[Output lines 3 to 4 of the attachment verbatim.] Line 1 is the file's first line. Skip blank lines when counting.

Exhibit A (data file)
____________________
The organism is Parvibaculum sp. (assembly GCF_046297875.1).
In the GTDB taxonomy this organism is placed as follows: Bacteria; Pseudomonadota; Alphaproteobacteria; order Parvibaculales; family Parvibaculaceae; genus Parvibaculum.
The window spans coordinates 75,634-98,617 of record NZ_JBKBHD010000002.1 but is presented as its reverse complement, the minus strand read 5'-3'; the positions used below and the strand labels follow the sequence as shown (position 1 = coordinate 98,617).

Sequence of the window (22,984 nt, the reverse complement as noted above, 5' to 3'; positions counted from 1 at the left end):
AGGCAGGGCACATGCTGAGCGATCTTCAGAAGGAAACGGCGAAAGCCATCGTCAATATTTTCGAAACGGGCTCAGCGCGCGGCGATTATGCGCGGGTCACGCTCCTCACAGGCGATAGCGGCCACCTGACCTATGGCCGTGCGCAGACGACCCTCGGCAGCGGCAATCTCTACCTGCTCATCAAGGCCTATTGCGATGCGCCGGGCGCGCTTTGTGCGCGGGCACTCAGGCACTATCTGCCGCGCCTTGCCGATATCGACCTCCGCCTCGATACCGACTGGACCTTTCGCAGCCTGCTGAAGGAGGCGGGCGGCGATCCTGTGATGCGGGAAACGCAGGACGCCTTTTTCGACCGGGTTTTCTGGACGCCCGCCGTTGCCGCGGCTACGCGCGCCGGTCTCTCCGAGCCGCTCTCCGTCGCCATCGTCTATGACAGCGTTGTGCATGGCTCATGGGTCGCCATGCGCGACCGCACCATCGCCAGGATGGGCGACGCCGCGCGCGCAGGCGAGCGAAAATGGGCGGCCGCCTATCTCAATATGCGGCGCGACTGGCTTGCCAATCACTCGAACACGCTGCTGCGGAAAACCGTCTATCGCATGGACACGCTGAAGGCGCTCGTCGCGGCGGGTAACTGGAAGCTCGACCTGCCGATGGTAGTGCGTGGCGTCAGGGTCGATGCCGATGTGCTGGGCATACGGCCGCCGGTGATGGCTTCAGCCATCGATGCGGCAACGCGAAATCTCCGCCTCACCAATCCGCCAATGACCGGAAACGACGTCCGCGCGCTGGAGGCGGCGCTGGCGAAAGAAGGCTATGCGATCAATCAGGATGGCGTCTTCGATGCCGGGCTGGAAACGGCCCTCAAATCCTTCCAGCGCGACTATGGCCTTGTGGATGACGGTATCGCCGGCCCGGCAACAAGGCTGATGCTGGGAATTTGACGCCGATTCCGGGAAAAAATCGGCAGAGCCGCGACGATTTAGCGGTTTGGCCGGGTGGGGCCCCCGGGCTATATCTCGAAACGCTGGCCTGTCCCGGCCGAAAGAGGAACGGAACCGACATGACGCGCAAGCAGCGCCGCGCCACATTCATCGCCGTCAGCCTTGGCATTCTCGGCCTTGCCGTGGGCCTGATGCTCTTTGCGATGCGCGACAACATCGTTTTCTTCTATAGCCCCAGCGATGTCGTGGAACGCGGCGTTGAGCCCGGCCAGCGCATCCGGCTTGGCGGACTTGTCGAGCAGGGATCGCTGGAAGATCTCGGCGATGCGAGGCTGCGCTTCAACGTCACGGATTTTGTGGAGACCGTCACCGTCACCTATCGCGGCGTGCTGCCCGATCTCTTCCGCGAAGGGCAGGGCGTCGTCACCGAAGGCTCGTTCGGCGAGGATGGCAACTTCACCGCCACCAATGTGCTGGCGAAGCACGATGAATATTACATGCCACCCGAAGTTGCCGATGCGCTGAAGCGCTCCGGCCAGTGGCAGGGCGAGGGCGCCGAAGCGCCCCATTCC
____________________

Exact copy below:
The window spans coordinates 75,634-98,617 of record NZ_JBKBHD010000002.1 but is presented as its reverse complement, the minus strand read 5'-3'; the positions used below and the strand labels follow the sequence as shown (position 1 = coordinate 98,617).

Sequence of the window (22,984 nt, the reverse complement as noted above, 5' to 3'; positions counted from 1 at the left end):